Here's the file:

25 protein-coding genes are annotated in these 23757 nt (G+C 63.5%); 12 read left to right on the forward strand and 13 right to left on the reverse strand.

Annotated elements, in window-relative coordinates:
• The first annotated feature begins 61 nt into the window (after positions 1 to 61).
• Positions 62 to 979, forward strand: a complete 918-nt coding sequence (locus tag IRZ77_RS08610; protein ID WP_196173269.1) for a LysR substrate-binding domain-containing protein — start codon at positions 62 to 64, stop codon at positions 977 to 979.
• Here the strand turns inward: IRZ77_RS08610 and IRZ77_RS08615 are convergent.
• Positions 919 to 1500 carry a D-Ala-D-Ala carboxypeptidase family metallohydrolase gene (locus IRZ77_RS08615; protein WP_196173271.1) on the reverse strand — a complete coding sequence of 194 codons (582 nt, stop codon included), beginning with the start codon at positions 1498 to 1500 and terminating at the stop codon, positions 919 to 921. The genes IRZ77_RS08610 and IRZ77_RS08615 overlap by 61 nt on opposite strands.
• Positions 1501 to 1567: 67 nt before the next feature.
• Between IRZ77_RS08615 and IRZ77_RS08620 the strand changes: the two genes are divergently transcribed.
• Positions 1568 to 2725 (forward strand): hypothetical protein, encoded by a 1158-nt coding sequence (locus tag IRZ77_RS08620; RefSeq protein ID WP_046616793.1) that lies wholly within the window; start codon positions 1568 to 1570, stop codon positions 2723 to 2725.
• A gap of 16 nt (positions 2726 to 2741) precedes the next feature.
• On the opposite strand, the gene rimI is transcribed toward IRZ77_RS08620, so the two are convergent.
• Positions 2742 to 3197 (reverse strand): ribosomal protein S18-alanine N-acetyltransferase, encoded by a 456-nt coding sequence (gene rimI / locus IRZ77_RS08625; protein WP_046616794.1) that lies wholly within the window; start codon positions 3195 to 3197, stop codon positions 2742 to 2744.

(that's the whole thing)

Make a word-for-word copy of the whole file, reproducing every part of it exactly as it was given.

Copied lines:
25 protein-coding genes are annotated in these 23757 nt (G+C 63.5%); 12 read left to right on the forward strand and 13 right to left on the reverse strand.

Annotated elements, in window-relative coordinates:
• The first annotated feature begins 61 nt into the window (after positions 1 to 61).
• Positions 62 to 979, forward strand: a complete 918-nt coding sequence (locus tag IRZ77_RS08610; protein ID WP_196173269.1) for a LysR substrate-binding domain-containing protein — start codon at positions 62 to 64, stop codon at positions 977 to 979.
• Here the strand turns inward: IRZ77_RS08610 and IRZ77_RS08615 are convergent.
• Positions 919 to 1500 carry a D-Ala-D-Ala carboxypeptidase family metallohydrolase gene (locus IRZ77_RS08615; protein WP_196173271.1) on the reverse strand — a complete coding sequence of 194 codons (582 nt, stop codon included), beginning with the start codon at positions 1498 to 1500 and terminating at the stop codon, positions 919 to 921. The genes IRZ77_RS08610 and IRZ77_RS08615 overlap by 61 nt on opposite strands.
• Positions 1501 to 1567: 67 nt before the next feature.
• Between IRZ77_RS08615 and IRZ77_RS08620 the strand changes: the two genes are divergently transcribed.
• Positions 1568 to 2725 (forward strand): hypothetical protein, encoded by a 1158-nt coding sequence (locus tag IRZ77_RS08620; RefSeq protein ID WP_046616793.1) that lies wholly within the window; start codon positions 1568 to 1570, stop codon positions 2723 to 2725.
• A gap of 16 nt (positions 2726 to 2741) precedes the next feature.
• On the opposite strand, the gene rimI is transcribed toward IRZ77_RS08620, so the two are convergent.
• Positions 2742 to 3197 (reverse strand): ribosomal protein S18-alanine N-acetyltransferase, encoded by a 456-nt coding sequence (gene rimI / locus IRZ77_RS08625; protein WP_046616794.1) that lies wholly within the window; start codon positions 3195 to 3197, stop codon positions 2742 to 2744.